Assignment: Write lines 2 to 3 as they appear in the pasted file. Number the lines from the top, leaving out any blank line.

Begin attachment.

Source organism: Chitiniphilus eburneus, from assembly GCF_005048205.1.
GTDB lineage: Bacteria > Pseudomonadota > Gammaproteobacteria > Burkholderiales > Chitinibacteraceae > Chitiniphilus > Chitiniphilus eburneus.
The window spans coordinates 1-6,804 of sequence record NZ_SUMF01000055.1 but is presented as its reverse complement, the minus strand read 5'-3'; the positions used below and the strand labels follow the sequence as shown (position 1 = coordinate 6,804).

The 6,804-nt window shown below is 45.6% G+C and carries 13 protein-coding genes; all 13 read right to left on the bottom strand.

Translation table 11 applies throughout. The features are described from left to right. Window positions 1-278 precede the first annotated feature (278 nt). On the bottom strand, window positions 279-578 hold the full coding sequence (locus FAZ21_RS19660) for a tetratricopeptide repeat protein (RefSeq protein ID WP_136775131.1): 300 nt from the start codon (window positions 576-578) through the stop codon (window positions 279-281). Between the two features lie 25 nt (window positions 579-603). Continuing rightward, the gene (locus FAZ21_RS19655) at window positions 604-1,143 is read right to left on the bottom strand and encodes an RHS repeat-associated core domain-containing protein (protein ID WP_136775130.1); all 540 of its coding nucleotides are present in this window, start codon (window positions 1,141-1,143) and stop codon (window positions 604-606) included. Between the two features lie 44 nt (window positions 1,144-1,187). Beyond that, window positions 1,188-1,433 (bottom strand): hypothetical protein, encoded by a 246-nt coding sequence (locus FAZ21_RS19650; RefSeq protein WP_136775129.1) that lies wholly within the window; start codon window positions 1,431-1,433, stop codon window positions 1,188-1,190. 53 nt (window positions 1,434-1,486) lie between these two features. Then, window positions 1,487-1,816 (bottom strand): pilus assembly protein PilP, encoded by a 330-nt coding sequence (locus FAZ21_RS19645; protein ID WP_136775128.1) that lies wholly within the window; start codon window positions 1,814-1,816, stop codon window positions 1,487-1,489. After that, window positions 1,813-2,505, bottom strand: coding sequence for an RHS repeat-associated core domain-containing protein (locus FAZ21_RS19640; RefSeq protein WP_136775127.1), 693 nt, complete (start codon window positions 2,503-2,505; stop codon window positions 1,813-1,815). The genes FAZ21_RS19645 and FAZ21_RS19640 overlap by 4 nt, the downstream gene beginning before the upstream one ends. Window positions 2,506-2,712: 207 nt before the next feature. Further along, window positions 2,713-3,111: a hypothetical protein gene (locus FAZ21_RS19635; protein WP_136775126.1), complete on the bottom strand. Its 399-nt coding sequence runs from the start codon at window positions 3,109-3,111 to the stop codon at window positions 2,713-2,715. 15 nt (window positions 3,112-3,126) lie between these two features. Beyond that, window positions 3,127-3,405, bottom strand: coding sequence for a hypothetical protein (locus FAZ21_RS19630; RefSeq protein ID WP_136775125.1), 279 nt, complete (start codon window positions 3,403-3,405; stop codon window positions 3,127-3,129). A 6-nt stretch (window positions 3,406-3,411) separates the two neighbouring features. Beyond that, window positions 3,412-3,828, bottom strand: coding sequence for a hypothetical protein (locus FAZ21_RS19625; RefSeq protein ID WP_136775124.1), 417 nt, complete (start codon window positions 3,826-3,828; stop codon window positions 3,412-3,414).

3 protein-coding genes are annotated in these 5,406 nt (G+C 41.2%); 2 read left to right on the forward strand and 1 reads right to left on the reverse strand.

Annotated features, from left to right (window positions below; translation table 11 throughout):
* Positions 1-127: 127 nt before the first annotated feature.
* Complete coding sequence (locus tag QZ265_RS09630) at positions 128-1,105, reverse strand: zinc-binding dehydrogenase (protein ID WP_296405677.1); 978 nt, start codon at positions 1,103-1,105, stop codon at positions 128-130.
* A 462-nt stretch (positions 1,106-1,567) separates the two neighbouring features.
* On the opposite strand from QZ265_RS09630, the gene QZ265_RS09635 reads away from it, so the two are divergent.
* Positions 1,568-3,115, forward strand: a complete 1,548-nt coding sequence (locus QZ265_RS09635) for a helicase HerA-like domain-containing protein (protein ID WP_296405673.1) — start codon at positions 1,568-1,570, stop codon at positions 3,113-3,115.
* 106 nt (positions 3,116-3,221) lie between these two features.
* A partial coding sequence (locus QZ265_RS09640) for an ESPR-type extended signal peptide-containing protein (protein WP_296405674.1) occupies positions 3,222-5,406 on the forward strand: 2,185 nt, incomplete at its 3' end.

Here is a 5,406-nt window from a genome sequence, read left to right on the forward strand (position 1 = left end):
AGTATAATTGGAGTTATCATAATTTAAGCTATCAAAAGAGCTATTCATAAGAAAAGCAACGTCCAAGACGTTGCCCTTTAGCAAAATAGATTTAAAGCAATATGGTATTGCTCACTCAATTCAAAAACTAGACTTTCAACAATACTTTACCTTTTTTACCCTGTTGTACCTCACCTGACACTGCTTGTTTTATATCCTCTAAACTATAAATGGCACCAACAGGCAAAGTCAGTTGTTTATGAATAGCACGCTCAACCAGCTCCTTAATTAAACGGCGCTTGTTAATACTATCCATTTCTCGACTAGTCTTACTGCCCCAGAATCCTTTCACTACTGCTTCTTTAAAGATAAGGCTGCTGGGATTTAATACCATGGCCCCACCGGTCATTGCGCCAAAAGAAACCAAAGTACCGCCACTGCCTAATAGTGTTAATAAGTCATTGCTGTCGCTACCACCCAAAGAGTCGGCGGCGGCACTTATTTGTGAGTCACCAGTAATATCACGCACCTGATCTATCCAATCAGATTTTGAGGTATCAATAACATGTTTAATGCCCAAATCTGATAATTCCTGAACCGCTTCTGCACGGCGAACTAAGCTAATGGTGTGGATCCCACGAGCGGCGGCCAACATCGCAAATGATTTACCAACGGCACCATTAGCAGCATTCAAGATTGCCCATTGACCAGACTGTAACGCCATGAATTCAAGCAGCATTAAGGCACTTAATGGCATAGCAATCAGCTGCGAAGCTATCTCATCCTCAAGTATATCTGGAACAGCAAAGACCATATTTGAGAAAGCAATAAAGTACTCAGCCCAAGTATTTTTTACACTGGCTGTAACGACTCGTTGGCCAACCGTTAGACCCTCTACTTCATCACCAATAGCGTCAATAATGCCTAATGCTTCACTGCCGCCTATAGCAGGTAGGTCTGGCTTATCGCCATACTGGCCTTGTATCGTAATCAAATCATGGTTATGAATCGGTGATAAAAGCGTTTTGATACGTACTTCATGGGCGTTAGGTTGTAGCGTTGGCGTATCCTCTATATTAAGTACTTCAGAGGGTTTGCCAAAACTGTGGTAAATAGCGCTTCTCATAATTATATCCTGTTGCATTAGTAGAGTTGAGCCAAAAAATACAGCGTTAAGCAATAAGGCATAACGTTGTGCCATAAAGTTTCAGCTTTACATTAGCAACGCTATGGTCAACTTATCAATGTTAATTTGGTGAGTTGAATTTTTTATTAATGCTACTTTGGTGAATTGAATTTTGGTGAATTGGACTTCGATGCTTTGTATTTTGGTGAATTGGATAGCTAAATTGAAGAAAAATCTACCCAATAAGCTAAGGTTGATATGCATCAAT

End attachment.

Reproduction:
GTDB lineage: Bacteria > Pseudomonadota > Gammaproteobacteria > Burkholderiales > Chitinibacteraceae > Chitiniphilus > Chitiniphilus eburneus.
The window spans coordinates 1-6,804 of sequence record NZ_SUMF01000055.1 but is presented as its reverse complement, the minus strand read 5'-3'; the positions used below and the strand labels follow the sequence as shown (position 1 = coordinate 6,804).